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Bwana - Bwana CD (album) cover




Jazz Rock/Fusion

3.89 | 16 ratings

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5 stars Definitely one of the best Central American prog rock albums there is. I give this album a 5 star rating not only because it's musically excellent but because it's one of the origins of the genre later known as "Latin Rock" (whatever that means) .

Roberto Pérez "Maguila" has conceded some interviews where he explains that they first started to conceive the album in 1970 when they won a contest in Nicaragua to record an LP in Costa Rica. According to him, the label in Costa Rica didn't want to record them because they didn't like the sound of their music. Bear in mind that Nicaragua is a very multicultural country, the people in the eastern side of the country are mostly of African descent, in the middle of the country there are a lot of people with European ancestry, and the people in the west are mostly indigenous/mestizo. So it really is a multicultural country and therefore people in Nicaragua were accustomed to those sounds.

Months later, and after Santana's "Evil Ways" was a hit, the label in Costa Rica called and asked them to record the LP. Maguila admits that the album isn't perfect, but it was also due to the fact that the label got to pick some songs, and the last song "Lolita" was almost an improv because they had nothing else to show them.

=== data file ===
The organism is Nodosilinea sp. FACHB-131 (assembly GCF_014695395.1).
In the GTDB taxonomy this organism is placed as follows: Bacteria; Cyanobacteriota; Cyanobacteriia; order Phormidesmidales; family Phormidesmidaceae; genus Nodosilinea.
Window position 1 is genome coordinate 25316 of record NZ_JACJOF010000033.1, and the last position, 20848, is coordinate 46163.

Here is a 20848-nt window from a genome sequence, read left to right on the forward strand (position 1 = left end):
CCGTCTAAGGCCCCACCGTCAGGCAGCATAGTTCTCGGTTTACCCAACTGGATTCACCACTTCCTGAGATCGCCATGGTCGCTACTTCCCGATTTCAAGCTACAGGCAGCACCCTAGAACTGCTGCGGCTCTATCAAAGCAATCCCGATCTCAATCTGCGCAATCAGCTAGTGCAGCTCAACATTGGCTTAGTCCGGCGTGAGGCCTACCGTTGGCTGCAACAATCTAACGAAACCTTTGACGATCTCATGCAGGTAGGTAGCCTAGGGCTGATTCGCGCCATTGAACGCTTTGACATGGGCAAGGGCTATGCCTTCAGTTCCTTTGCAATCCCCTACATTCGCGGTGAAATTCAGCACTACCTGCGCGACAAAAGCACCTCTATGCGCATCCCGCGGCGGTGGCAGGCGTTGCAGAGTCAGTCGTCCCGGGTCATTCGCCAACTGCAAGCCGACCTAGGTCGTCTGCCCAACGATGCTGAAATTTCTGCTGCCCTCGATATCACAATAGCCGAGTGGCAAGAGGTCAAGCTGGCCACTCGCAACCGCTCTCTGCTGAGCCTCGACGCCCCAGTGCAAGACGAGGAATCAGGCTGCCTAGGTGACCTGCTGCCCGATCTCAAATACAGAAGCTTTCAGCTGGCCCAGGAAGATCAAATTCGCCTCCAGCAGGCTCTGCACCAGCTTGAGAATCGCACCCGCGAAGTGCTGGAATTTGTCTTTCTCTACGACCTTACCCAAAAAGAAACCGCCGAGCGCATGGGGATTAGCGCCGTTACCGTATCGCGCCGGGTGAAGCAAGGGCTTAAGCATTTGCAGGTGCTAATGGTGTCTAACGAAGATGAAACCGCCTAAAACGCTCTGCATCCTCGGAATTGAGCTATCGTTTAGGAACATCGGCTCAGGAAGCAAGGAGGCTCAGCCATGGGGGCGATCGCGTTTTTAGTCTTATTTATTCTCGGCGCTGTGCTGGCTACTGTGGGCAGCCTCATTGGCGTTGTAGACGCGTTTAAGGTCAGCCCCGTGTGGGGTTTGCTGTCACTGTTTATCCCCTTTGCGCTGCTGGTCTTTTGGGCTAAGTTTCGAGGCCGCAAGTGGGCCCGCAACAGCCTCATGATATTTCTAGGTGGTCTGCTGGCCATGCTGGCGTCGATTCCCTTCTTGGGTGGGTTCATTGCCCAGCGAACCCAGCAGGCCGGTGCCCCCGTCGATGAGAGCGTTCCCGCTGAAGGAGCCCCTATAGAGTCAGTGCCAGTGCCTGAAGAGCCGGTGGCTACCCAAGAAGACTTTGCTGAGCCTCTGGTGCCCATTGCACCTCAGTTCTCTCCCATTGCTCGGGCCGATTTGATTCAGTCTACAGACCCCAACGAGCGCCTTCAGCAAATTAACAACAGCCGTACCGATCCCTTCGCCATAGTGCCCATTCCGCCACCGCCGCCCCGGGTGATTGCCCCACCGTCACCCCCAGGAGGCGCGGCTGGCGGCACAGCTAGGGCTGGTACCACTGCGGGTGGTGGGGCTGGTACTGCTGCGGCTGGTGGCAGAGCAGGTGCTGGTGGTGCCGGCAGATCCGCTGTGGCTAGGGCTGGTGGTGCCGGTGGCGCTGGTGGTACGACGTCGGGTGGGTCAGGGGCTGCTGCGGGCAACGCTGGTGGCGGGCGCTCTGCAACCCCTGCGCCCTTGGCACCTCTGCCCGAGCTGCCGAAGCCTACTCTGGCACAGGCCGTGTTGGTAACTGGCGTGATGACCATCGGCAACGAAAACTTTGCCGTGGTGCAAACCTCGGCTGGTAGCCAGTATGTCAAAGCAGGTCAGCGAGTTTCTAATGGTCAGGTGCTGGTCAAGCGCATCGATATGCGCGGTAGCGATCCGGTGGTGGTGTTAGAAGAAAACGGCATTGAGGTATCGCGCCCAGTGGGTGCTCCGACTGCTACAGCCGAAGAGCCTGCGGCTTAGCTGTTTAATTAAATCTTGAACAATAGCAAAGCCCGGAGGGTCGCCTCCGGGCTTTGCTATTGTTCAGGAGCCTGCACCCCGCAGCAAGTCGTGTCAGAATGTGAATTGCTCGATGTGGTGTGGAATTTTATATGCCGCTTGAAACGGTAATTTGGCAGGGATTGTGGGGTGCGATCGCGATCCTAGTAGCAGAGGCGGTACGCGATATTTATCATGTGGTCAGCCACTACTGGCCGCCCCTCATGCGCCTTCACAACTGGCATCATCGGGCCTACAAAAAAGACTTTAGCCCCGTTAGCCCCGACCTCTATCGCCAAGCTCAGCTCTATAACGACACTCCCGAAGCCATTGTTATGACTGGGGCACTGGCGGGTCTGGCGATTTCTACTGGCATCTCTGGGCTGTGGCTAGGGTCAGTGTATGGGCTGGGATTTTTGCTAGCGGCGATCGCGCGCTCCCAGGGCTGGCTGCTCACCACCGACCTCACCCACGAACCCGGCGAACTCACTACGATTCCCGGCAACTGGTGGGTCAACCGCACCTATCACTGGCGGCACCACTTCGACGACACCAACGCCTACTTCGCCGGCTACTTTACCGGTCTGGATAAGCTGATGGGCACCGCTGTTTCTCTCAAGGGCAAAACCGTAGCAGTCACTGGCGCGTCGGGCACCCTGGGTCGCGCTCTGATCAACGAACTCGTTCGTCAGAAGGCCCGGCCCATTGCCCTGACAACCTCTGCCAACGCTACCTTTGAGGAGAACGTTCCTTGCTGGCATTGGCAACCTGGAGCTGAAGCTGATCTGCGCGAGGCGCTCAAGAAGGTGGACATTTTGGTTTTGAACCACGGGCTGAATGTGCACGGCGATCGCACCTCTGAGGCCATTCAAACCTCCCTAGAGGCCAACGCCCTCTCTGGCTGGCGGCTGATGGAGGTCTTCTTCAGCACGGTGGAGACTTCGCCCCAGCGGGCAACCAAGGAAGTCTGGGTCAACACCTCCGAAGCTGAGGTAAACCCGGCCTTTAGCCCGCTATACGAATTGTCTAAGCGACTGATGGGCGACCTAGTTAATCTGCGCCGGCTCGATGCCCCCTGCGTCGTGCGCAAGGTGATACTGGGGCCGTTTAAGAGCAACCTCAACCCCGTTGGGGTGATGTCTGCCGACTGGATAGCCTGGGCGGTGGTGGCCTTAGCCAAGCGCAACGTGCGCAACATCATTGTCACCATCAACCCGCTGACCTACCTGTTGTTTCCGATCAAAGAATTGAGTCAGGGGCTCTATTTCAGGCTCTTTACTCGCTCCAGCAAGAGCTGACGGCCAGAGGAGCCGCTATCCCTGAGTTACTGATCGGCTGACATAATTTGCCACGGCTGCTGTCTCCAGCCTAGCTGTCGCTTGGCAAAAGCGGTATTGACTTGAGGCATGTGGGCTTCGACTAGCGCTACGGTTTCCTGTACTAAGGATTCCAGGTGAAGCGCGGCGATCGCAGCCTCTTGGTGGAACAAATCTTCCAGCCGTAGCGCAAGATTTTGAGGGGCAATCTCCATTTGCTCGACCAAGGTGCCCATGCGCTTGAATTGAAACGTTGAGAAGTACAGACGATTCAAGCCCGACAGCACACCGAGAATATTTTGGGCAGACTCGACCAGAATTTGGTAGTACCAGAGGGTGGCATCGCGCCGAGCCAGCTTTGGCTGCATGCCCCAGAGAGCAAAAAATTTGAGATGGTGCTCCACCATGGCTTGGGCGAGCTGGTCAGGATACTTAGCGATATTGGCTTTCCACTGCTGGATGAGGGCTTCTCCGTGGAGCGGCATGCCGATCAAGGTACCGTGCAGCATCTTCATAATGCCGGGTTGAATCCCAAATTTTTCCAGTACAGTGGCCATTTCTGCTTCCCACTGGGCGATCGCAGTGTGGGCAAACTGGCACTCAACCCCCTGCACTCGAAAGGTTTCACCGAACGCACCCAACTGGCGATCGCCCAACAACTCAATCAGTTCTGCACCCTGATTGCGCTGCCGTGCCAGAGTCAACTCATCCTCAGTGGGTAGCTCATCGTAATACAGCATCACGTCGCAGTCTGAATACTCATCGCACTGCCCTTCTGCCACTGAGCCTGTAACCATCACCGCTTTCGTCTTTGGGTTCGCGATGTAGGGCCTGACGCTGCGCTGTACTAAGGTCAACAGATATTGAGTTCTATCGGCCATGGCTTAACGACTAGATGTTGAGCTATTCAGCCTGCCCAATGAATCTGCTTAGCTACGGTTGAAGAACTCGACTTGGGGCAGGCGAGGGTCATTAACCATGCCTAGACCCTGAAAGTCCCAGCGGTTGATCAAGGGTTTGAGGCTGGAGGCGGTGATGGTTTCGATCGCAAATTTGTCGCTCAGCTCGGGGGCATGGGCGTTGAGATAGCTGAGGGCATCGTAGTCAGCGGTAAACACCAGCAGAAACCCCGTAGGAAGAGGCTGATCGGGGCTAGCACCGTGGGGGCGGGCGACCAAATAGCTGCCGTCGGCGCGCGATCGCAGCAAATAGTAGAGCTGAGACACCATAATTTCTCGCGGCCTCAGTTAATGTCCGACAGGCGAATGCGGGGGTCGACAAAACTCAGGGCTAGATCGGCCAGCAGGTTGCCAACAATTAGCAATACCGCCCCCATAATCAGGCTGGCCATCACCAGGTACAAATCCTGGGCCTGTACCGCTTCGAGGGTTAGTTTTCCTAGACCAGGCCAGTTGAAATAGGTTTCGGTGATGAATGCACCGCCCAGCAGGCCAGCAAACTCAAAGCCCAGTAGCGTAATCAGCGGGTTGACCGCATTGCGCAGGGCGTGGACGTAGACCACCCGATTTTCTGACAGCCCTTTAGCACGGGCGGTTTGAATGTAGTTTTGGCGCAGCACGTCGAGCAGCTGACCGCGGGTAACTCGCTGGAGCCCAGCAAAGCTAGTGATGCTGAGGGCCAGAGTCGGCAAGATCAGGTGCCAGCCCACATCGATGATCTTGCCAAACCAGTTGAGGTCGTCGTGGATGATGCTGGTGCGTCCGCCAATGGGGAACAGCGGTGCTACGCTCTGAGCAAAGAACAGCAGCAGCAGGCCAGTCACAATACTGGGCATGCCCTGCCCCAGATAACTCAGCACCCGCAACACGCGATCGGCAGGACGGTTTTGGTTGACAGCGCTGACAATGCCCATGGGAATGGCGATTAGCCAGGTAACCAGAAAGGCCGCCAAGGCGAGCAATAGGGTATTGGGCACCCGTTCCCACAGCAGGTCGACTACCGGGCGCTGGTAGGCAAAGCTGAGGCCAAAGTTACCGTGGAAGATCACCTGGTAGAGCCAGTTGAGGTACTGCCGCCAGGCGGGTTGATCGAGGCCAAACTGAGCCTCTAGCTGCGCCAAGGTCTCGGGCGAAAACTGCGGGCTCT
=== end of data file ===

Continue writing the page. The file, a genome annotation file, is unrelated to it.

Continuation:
Nonetheless I think that "Bwana" is really good progressive rock album, I think that the psychedelic sounds that they bring to the table make this album far better than Santana's early work. The guitar serves the songs (not the guitarist ego) and the percussions are sublime, thanks to the amazing work of one of the best bongosero/conguero in Nicaragua's history Salvador "La Chava" Fernández (RIP) and of Donaldo "el picudo" Mantilla, who connected so well with La Chava. No wonder Chepito Areas fitted so well in Santana's band. Last but not least, I don't want to finish the review without acknowledging the amazing work of Ricardo Palma and Danilo Amador two incredible pianists/organists who give Bwana the best sounds of Nicaraguan music at the time (Los Rockets, los Five Hippies).

It really is a shame that their second work is impossible to find. I would love to give it a listen.

This review wouldn't be possible without the interview of Edgardo Barberena.

LimiBulni | 5/5 |


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